CODY, WYO. — Park authorities have no plans so far to close waters in Yellowstone National Park to anglers and others following a move Friday by Montana wildlife officials to close a vast stretch of the Yellowstone River.
Montana Fish, Wildlife and Parks announced the immediate and indefinite closure of more than 150 miles of the Yellowstone River and its tributaries to fishing, boating and all other recreational activities.
The drastic move comes after the discovery this week of thousands of fish killed by a rare but virulent parasite. The closure is meant to prevent the spread of the disease to other waters in a state where fly fishing is a cherished pastime for residents and a key draw for visiting anglers who spend millions of dollars a year.
The section of the Yellowstone River closed by the order begins at the northern boundary of Yellowstone National Park, in Gardiner, and continues east and south nearly to Billings.
Yellowstone spokeswoman Charissa Reid said park biologists are monitoring waters inside the park, which are upstream from the affected areas. Anglers in Yellowstone are being asked to wash and disinfect their waders, rods and other gear to prevent the spread of the parasite.
FWP Director Jeff Hagener said the closure “will have a significant impact on many people,” but is necessary “to protect this public resource for present and future generations.”
A microscopic parasite is infecting fish with proliferative kidney disease, a rare but serious condition that has only been found in two isolated spots in Montana over the past two decades. It poses no risk to humans, officials said.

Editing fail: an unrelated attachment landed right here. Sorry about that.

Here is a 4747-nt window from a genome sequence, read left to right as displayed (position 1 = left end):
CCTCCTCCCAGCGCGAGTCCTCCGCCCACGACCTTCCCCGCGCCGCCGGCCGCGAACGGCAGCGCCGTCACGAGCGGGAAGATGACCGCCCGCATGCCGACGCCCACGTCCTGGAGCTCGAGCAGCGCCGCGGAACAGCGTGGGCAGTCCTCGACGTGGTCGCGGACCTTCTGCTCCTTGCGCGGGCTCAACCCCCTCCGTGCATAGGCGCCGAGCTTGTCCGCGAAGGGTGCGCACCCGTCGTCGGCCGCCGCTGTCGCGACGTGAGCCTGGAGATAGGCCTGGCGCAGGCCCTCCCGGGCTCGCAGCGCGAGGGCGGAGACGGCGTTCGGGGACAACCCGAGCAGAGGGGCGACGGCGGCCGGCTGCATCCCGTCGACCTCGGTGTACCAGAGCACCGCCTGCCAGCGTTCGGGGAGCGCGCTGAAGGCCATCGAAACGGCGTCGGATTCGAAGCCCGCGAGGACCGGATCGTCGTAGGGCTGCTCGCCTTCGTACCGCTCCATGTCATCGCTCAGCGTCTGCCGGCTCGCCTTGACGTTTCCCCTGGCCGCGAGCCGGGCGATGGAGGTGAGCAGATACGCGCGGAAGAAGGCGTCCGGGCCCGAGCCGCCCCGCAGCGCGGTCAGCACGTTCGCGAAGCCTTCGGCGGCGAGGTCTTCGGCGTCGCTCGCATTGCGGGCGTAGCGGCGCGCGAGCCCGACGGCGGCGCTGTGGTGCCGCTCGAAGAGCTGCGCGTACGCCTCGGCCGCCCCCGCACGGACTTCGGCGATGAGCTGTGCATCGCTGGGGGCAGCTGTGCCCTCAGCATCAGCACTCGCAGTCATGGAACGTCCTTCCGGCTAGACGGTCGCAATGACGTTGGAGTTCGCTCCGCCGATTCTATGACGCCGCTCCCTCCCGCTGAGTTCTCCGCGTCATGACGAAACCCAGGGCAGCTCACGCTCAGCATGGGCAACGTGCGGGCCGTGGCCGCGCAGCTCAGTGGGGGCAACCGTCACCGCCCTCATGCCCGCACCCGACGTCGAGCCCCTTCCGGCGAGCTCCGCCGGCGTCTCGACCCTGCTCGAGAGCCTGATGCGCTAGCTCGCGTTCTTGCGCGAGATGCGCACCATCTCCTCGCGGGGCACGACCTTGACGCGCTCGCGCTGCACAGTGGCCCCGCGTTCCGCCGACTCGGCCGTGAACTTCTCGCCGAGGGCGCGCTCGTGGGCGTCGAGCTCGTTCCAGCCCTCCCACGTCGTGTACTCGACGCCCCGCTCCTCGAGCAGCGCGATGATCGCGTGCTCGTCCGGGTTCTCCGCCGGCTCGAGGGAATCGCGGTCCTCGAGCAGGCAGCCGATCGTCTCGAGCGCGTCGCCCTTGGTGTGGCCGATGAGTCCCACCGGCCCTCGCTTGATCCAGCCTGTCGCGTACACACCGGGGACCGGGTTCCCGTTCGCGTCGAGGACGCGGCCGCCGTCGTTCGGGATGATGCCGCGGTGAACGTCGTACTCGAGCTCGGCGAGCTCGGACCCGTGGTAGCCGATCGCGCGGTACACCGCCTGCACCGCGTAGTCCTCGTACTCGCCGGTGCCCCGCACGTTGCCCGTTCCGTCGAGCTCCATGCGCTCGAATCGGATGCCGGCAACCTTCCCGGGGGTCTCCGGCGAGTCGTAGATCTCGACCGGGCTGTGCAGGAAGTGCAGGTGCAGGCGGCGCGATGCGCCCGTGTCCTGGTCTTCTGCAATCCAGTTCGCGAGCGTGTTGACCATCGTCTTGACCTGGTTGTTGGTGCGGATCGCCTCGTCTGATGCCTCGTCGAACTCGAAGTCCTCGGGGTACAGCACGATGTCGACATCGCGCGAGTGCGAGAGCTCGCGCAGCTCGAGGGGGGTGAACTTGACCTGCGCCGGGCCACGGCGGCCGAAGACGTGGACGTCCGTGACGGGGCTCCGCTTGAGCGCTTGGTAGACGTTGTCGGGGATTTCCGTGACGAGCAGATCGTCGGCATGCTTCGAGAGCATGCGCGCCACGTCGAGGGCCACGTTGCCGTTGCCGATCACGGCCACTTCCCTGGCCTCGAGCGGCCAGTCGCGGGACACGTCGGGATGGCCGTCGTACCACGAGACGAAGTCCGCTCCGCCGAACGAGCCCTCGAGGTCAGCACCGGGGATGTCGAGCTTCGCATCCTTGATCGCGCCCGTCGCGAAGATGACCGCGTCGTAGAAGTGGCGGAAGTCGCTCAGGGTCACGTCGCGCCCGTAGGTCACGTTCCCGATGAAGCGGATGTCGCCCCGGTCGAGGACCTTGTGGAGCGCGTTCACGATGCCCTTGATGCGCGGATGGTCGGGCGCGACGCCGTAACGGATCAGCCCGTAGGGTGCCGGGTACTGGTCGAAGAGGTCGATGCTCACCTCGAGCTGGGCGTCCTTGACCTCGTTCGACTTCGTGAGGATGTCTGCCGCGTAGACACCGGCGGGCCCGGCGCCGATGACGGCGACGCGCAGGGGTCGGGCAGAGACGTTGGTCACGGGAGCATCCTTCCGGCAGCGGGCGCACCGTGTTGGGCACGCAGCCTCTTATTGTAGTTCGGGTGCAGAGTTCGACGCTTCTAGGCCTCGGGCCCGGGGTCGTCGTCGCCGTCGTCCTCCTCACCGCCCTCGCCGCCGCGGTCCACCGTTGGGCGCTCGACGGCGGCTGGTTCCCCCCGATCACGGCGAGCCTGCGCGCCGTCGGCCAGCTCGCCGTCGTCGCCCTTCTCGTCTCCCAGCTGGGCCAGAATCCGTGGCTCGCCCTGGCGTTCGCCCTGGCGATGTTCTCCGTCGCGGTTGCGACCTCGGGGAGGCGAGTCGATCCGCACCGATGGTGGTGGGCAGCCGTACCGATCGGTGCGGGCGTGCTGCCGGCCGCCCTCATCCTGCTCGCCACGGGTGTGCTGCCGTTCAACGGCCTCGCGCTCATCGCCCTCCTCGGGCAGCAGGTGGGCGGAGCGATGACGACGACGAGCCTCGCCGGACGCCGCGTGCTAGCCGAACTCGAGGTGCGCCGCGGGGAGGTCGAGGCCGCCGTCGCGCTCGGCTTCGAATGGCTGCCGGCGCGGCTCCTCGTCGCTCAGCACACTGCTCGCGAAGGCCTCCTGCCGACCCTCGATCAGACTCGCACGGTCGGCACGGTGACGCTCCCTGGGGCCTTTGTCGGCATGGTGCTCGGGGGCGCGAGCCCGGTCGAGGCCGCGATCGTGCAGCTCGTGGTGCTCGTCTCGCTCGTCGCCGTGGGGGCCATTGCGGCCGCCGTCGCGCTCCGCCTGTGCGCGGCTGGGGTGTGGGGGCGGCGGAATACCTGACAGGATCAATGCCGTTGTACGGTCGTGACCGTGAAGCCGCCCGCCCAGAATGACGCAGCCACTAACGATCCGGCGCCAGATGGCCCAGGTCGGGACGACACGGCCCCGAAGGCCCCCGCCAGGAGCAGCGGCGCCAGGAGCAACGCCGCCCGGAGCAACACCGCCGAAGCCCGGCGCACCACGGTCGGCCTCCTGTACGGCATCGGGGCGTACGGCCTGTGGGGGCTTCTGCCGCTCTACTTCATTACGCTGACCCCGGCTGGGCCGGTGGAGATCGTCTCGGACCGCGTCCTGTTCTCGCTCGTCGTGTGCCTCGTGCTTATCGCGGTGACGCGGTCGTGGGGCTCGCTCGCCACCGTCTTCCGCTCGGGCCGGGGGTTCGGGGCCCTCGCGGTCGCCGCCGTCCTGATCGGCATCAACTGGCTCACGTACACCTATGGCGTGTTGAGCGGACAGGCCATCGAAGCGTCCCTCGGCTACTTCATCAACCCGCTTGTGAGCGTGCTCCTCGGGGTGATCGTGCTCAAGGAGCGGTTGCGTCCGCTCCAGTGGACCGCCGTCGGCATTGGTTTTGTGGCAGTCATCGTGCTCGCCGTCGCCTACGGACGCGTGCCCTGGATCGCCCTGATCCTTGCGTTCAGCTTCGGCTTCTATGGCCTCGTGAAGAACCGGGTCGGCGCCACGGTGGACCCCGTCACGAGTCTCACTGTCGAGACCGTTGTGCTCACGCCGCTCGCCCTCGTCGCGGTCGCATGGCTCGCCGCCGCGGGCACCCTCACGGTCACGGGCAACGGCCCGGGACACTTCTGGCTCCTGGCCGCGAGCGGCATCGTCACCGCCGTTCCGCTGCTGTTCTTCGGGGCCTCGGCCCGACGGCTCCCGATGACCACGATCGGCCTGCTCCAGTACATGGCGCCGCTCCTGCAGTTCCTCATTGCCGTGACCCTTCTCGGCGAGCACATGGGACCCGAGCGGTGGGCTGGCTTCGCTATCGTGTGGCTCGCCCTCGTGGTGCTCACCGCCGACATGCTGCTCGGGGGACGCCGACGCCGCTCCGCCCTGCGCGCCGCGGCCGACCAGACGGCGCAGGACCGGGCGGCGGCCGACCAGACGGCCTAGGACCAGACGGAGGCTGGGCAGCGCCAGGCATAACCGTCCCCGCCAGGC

Low stream flows and higher water temperatures this summer have exacerbated the effects of the disease on fish populations in the Yellowstone.
It comes just as Gardiner prepares to host a celebration next week marking the centennial of the National Park Service.
Wildlife officials have said the closure will remain in effect until conditions change, which could take weeks or even months, depending on weather, stream flows and other factors.
Walter Wiese, head fishing guide at Park’s Fly Shop in Gardiner, said an extended river closure would be tough for regional fishing businesses, as well as others along the river, such as whitewater rafting guides.
“If it’s a threat to the Yellowstone River trout population, we support it, but I hope it doesn’t last too long,” Wiese said.
Gov. Steve Bullock said in a statement that the fish kill is “a threat to Montana’s entire outdoor economy and the tens of thousands of jobs it sustains.”
“We must be guided by science,” Bullock said. “Our state cannot afford this infectious disease to spread to other streams and rivers, and it’s my responsibility to do everything we can to stop this threat in its tracks and protect Montana jobs and livelihoods.”
Contact Ruffin Prevost at 307-213-9818 or firstname.lastname@example.org. Reprinted with permission from YellowstoneGate.com, an independent, online news service about Yellowstone and Grand Teton national parks and their gateway communities.